Radio Waves: Stories Making Waves in the World of Radio
Because I keep my ear to the waves, as well as receive many tips from others who do the same, I find myself privy to radio-related stories that might interest SWLing Post readers. To that end: Welcome to the SWLing Post’s Radio Waves, a collection of links to interesting stories making waves in the world of radio. Enjoy!
Many thanks to SWLing Post contributors Dan Van Hoy, Dennis Dura, Rich Cuff, and the Southgate ARC for the following tips:
Shortwave Radios Keep Up With Tech (Radio World)
There’s still lots to listen to, and new ways to do it
Surprise! Shortwave radio as a broadcast medium is holding its own, despite the intrusion of the internet, transmission cutbacks by major broadcasters such as the BBC World Service and Voice of America and abandonment of the SW bands by other state-owned broadcasters.
Meanwhile, the ways in which people listen to SW radio transmissions are evolving, because SW receiver manufacturers are keeping up with the technological times.
There is no doubt that the variety of stations on the SW bands has declined, due to the end of the Cold War — the propaganda war of which drove the medium in the 1950s and 1960s — and the emergence of the internet.
Nevertheless, “Even with many stations that are long gone, there is still quite a lot to listen to on the SW radio bands,” said Gilles Letourneau, host of the OfficialSWLchannel on YouTube (25,600 subscribers) and editor of the CIDX Messenger magazine column “World of Utilities.”
“You have stations like Radio Romania, Voice of Turkey, Radio Prague, Radio Slovakia and Radio Tirana, Albania, while WRMI in Miami has popular listener-created programs like Voice of the Report of the Week,” he said.
“The big broadcasters are there as well but they don’t target North America anymore. Still, I get my share of BBC World Service, Radio France International, Voice of America and Vatican Radio mostly targeting Africa, Middle East and Asia but still listenable here at certain times of day.” [Continue reading…]
An ‘Internet apocalypse’ could ride to Earth with the next solar storm, new research warns (Live Science)
The underwater cables that connect nations could go offline for months, the study warns.
The sun is always showering Earth with a mist of magnetized particles known as solar wind. For the most part, our planet’s magnetic shield blocks this electric wind from doing any real damage to Earth or its inhabitants, instead sending those particles skittering toward the poles and leaving behind a pleasant aurora in their wake.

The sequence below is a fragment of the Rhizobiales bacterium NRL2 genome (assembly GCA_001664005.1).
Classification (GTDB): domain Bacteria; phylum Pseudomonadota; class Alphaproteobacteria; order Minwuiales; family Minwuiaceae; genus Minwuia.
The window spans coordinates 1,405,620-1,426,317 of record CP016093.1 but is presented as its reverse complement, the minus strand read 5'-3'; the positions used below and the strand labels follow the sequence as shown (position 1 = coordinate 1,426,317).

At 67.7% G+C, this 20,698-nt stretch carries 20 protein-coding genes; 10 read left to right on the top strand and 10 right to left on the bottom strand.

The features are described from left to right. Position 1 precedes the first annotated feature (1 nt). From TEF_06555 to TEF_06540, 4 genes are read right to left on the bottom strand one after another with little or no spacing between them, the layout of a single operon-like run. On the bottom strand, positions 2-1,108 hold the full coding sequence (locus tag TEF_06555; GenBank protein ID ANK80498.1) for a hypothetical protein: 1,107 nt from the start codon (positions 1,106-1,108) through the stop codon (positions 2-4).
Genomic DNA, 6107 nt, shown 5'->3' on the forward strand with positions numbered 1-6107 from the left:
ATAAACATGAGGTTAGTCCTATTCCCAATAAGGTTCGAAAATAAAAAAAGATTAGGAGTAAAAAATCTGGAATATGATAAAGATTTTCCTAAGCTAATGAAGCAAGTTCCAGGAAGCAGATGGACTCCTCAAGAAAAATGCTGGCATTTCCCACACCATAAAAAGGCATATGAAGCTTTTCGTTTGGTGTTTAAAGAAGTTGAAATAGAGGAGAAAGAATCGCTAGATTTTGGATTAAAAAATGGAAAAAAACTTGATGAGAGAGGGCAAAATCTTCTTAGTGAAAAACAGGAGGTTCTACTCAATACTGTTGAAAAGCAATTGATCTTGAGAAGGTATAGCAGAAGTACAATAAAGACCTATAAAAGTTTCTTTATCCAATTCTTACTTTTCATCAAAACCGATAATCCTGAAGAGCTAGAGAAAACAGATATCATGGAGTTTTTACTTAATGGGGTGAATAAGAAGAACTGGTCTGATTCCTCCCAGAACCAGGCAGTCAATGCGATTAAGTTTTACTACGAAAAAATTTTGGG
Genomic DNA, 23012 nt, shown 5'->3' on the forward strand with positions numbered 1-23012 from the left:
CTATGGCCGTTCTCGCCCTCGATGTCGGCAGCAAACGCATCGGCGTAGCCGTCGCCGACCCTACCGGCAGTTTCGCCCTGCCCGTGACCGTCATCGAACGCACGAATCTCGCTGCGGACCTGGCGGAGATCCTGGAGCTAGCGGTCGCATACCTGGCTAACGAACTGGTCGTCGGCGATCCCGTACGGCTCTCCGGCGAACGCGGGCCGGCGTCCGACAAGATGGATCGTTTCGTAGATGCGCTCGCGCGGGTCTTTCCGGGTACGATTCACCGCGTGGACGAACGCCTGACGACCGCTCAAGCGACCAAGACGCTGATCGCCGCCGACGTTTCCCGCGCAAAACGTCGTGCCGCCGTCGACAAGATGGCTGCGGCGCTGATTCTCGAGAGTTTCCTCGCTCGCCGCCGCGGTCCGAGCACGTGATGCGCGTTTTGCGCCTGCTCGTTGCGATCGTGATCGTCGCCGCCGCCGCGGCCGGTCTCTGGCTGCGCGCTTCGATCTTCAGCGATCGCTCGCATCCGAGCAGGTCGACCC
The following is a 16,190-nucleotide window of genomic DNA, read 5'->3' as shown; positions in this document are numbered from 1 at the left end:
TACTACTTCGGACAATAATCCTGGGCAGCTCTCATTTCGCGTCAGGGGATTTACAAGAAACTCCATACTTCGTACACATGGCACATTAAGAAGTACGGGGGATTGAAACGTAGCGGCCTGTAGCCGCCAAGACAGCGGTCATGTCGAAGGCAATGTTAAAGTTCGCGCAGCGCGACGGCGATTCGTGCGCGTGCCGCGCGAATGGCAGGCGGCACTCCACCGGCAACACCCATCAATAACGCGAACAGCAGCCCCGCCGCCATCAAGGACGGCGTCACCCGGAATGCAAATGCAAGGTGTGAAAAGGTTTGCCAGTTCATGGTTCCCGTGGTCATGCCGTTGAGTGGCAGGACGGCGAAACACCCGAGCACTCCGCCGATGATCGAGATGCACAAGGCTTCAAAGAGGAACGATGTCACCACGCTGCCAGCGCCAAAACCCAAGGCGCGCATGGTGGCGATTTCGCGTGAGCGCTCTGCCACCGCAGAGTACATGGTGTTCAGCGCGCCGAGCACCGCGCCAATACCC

But sometimes, every century or so, that wind escalates into a full-blown solar storm — and, as new research presented at the SIGCOMM 2021 data communication conference warns, the results of such extreme space weather could be catastrophic to our modern way of life.
In short, a severe solar storm could plunge the world into an “internet apocalypse” that keeps large swaths of society offline for weeks or months at a time, Sangeetha Abdu Jyothi, an assistant professor at the University of California, Irvine, wrote in the new research paper. (The paper has yet to appear in a peer-reviewed journal).
“What really got me thinking about this is that with the pandemic we saw how unprepared the world was. There was no protocol to deal with it effectively, and it’s the same with internet resilience,” Abdu Jyothi told WIRED. “Our infrastructure is not prepared for a large-scale solar event.”
Part of the problem is that extreme solar storms (also called coronal mass ejections) are relatively rare; scientists estimate the probability of an extreme space weather directly impacting Earth to be between 1.6% to 12% per decade, according to Abdu Jyothi’s paper.[Continue reading…]
Overcoming indifference: what attitudes towards news tell us about building trust (Reuters Institute)
Executive summary and key findings
In recent decades, trust in news has declined in many parts of the world (Fletcher 2020). While the coronavirus crisis has reminded some of the value of independent journalism, boosting trust in some places (Newman et al. 2021), many continue to regard news with considerable scepticism. The media are at the centre of often intense public arguments over how societies generally – and news specifically – deal with important and sometimes polarising issues including the pandemic but also more broadly the climate emergency, populist politicians, racial injustice, other social inequalities, and much more. One prominent feature of these debates is often outright hostile attacks on news media and individual journalists by vocal and visible critics who actively express their distrust and disdain for the media and its many shortcomings, both real and perceived, especially on social media.